Tomato
Lycopersicon lycopersicum 'Orange Oxheart'

Family: Solanaceae (so-lan-AY-see-ee) (Info)
Genus: Lycopersicon (ly-koh-PER-see-kon) (Info)
Species: lycopersicum (ly-koh-PER-see-kum) (Info)
Cultivar: Orange Oxheart
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Height:

4-6 ft. (1.2-1.8 m)

6-8 ft. (1.8-2.4 m)

Spacing:

24-36 in. (60-90 cm)

Sun Exposure:

Full Sun

Danger:

Parts of plant are poisonous if ingested

Seed Collecting:

Allow unblemished fruit to ripen; clean and dry seeds

Ferment seeds before storing

Properly cleaned, seed can be successfully stored

Growing Habit:

Indeterminate

Fruit Shape:

Heart

Fruit Size:

Medium (under one pound)

Days to Maturity:

Late (more than 80 days)

Fruit Colors:

Orange

Seed Type:

Open-pollinated

Usage:

Fresh, slicing

Canning

Disease Resistance:

Unknown - Tell us

Leaf Type:

Regular Leaf

Foliage Color:

Unknown - Tell us

Bloom Characteristics:

Unknown - Tell us

Water Requirements:

Unknown - Tell us

Where to Grow:

Unknown - Tell us

Regional

This plant has been said to grow in the following regions:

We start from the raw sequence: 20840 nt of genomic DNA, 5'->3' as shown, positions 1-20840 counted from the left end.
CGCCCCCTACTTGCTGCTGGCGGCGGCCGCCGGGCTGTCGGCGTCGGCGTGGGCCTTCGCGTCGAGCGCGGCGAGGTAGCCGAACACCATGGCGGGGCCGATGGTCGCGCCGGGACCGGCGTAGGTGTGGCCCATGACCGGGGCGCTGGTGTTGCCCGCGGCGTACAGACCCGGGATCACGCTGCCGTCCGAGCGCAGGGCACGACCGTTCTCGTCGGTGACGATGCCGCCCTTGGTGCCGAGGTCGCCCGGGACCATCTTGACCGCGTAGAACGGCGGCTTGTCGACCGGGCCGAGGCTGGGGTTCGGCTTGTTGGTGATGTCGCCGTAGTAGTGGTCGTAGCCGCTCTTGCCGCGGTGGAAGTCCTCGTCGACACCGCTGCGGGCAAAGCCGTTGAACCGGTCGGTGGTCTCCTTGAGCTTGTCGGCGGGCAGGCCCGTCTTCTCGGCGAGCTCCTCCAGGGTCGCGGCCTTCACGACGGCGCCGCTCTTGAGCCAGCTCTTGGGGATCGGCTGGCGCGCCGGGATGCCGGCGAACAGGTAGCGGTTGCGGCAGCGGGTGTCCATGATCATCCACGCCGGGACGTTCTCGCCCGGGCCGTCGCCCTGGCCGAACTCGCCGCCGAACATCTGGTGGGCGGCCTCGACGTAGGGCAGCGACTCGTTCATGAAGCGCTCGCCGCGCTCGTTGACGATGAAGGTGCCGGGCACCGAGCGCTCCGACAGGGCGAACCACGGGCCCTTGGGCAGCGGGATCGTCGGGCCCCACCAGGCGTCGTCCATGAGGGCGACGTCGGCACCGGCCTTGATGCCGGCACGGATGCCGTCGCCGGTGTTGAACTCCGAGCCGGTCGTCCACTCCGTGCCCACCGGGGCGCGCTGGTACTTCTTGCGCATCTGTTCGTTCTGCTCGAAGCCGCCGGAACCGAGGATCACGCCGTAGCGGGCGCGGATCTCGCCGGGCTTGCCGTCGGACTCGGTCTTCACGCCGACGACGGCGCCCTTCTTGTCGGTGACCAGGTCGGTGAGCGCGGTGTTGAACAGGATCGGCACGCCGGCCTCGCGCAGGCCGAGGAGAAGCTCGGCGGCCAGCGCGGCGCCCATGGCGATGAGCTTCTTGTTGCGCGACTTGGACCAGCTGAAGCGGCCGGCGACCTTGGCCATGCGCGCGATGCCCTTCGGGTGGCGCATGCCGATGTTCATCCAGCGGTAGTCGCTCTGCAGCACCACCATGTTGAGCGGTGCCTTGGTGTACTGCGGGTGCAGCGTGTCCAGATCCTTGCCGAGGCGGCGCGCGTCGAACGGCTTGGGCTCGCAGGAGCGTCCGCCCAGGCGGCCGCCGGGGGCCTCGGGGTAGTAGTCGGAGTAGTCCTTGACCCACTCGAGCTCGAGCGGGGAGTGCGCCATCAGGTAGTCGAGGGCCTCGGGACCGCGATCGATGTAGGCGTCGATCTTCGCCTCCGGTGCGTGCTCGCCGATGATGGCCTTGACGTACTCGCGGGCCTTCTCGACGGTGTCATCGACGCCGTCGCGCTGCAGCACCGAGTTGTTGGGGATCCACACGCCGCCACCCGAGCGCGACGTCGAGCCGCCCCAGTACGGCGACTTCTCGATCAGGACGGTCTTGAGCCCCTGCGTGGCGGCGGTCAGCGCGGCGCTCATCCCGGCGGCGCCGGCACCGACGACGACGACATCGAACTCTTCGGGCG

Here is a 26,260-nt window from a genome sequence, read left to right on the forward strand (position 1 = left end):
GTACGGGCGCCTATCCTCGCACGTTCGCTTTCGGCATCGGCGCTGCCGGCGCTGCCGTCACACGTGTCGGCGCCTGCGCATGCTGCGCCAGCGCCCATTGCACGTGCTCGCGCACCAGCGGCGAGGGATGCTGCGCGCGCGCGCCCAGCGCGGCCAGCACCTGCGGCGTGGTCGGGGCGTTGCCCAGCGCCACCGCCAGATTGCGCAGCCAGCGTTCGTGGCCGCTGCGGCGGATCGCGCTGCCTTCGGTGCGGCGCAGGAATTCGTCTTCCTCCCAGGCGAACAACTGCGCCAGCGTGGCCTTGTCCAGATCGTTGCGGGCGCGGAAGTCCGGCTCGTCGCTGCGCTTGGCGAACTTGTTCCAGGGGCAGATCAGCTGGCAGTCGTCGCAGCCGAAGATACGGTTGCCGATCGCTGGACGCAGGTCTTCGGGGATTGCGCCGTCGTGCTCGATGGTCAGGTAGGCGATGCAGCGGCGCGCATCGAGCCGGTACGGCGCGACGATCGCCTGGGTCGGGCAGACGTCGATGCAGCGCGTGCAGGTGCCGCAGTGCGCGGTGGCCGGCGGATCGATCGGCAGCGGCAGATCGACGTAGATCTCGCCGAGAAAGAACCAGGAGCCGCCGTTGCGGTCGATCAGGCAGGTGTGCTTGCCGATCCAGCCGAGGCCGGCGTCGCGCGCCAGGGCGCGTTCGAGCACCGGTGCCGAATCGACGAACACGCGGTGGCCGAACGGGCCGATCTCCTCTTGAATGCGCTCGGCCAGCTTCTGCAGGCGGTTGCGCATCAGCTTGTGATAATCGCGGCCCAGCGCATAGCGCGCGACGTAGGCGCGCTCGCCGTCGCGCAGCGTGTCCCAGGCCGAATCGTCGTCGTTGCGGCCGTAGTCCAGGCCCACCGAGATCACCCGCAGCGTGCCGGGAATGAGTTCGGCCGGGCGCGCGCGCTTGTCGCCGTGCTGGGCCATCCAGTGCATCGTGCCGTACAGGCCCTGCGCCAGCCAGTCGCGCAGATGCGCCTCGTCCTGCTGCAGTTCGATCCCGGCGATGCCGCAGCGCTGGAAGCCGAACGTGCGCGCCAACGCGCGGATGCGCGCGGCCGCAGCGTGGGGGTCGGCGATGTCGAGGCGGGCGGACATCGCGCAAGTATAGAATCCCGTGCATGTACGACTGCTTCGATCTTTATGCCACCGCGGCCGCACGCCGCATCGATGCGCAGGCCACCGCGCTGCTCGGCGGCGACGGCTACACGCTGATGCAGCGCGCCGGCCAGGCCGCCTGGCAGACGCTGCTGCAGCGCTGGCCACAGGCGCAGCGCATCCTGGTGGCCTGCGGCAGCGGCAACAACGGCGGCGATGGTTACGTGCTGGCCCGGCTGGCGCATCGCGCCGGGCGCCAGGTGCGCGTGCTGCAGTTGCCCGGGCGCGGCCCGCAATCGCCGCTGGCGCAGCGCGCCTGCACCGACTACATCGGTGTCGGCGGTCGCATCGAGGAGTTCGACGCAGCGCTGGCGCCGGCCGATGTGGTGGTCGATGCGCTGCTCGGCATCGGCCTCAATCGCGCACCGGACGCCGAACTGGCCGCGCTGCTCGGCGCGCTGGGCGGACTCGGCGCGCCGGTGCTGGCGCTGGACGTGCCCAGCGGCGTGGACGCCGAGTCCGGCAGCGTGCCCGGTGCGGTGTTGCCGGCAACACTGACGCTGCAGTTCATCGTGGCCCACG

Palo Alto, California

Wolcott, Connecticut

Evergreen Park, Illinois

Barbourville, Kentucky

Kansas City, Missouri

Fort Worth, Texas (2 reports)

Houston, Texas

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Gardeners' Notes:

2
positives
1
neutral
1
negative
RatingContent
Negative

On Jun 16, 2014, ozzyozzie from Evergreen Park, IL wrote:

Negative for now. Although I do not have much of a data point, just one Orange Oxheart plant, I have to rate it as a negative for now as it so far behind in tomatoes. As of June 30th, the plant has just 2 tomatoes, the largest marble size. The Black Krim & Arkansas Traveler, both bought & planted the same time as the Oxheart are loaded with tomatoes, some which may ripen by the third week of July. Even my Belgium Giant plant, started a good three weeks behind the other plants has more tomatoes on it.

Positive

On Aug 4, 2009, Jubilada from Palo Alto, CA (Zone 9a) wrote:

This is a tomato I grow every year. Its flavor is outstanding. The tomatoes range in size from 8 oz. to 1.5 lbs. If you can bear to eat this any other way than sliced, it makes an incredible tomato sauce. One thing that's nice about this plant, is that it is a fairly early tomato. For a large heirloom, that's unusual, I think.

Positive

On Jun 19, 2008, dmj1218 from west Houston, TX (Zone 9a) wrote:

Plants are huge so give them a lot of room, taste is very sweet (I dislike acidic tasting tomatoes), fruits are very large. I actually "stumbled" across this variety, never intended to grow it but very glad I did--its a very good orange tomato. Very few seed cavities and very meaty--another quality I like in a tomato.

Neutral

On Dec 23, 2004, Big_Red from Bethelridge, KY (Zone 6a) wrote:

"Dense and meaty, bright orange-orange, heart shaped fruits barely have any seed cavities. Flavor is richly superior."